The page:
Taxify drivers are under scrutiny once again. Siyambulela Ngogela was on a Taxify trip to meet her boyfriend for dinner this past weekend when, after making suggestive comments to her throughout the trip, her unnamed Taxify driver tried to coerce her into looking at his exposed penis. An uproar followed on Twitter when Siyambulela posted this video of the incident:

To which Taxify responded:

Siyambulela told Marie Claire that the driver pursued conversation with her the minute she entered the car, asking where she was going and who she was meeting. ‘Then he started making remarks about my lips, how they look nice, and made comments about how he can see himself [ejaculating] inside of me, which is when he asked me if I want to see his [manhood]. At this point I saw that he was actually serious,’ says Siyambulela.

In a panic, she started texting her boyfriend who she was waiting for, telling him to hurry up. She then texted her best friend to alert her about the driver. The best friend advised her to take a video, while keeping calm so as to not elicit a violent reaction from the driver. Her laughter in the video is an attempt at diffusing the situation. ‘At that point when I was recording him I was terrified as well, but remained calm… About a minute later I saw [my boyfriend] so I just got out the car,’ she adds.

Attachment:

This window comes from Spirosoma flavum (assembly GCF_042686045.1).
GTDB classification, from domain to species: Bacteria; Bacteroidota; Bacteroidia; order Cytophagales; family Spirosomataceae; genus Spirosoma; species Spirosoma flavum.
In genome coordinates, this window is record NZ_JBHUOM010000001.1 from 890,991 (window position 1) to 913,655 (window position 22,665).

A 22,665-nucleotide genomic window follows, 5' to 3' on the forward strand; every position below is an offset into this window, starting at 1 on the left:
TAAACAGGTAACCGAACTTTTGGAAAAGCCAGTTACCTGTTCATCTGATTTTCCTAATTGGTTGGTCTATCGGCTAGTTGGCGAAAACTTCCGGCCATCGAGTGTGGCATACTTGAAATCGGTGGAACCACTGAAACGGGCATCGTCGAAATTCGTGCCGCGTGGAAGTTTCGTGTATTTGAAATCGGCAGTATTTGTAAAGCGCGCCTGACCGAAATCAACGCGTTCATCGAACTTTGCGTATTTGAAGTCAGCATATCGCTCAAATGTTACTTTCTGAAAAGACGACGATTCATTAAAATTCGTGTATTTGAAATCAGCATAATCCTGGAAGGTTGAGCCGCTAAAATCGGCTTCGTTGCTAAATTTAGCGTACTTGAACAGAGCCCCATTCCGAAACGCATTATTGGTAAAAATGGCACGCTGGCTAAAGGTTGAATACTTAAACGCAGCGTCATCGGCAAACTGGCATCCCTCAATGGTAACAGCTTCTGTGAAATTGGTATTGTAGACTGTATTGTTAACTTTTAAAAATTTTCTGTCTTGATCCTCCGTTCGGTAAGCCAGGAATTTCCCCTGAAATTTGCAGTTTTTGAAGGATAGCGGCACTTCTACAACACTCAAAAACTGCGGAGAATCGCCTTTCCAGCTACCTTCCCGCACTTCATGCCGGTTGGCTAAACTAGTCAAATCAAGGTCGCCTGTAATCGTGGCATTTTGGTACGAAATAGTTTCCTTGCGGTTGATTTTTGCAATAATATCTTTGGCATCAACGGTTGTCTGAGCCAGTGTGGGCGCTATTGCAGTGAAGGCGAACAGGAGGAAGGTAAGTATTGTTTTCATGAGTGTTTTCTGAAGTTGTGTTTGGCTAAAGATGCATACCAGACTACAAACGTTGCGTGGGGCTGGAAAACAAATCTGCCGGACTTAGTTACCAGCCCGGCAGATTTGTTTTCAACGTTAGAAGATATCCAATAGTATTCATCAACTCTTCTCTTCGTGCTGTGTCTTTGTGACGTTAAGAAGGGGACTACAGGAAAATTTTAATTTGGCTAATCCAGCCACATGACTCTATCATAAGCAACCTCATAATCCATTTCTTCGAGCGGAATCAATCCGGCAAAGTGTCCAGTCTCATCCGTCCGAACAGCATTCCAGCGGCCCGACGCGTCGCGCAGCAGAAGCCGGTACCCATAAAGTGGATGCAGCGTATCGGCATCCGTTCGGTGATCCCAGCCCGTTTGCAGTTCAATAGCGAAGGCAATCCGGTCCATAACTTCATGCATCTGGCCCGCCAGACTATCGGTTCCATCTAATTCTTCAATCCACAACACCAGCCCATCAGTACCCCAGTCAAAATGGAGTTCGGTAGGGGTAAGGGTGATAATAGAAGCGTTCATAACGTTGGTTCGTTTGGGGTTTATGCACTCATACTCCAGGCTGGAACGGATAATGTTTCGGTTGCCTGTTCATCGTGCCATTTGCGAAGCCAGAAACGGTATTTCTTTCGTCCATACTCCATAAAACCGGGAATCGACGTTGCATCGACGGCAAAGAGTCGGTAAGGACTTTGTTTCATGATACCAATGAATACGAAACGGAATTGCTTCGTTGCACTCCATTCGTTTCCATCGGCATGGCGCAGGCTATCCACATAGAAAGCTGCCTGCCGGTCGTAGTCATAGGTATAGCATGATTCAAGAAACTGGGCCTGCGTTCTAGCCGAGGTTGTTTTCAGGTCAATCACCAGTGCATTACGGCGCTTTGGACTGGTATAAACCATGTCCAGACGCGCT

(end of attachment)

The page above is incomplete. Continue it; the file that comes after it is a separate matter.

The matter has been reported to Taxify, who explained their procedure to Siyambulela, saying they will block the driver from the app service, summon him to their offices (for disciplinary action we presume), and that they will contact her with regards to a way forward – which hasn’t happened yet. And as a result, Siyambulela has told us that she’s opening a case at the police station today, as she fears for her life since her driver knows where she lives, having picked her up from her home.

Repeat offenders

In June last year, Yonela Makoba, a 23-year-old Cape Town woman, was allegedly abducted by her Taxify driver, who took her from Rondebosch to Epping Industria, ignoring her request to head home to Kenilworth. After a few verbal exchanges, the driver stopped on the side of the road, creating an opportunity for her to escape to Pinelands. At the time, she told Times Live that ‘Taxify refuses to take responsibility’.

And that wasn’t the last case against the cab-hailing service – there are regular Tweets about violent Taxify drivers, which suggest that the app’s reporting system is not working adequately:

What about women’s safety?

As women in a country with a high rate of gender-based violence, we live in constant fear of becoming victims. Making use of public transport and cab-hailing apps is an extreme sport we play daily. You can neither walk home nor ask a stranger for a lift after an evening out. And if you’re driving your own car, you’re also at risk of being hijacked – no option guarantees safety. This is why service providers such as Uber and Taxify really need to have the safety of their passengers in mind when hiring new drivers by doing extensive background checks. It’s not enough that a driver has a valid driver’s licence.

Uber reportedly has a stringent screening process in place compared to how Taxify drivers are screened. That said, the tweet below clarifies what the root of the Taxify problem is:

The Taxify cab service has a detailed driver policy that is easily accessible on their site, which addresses fares, driver-customer relationships and liability, among other legal matters. We also reached out to Taxify for comment, and will provide a follow-up report should we hear back from them.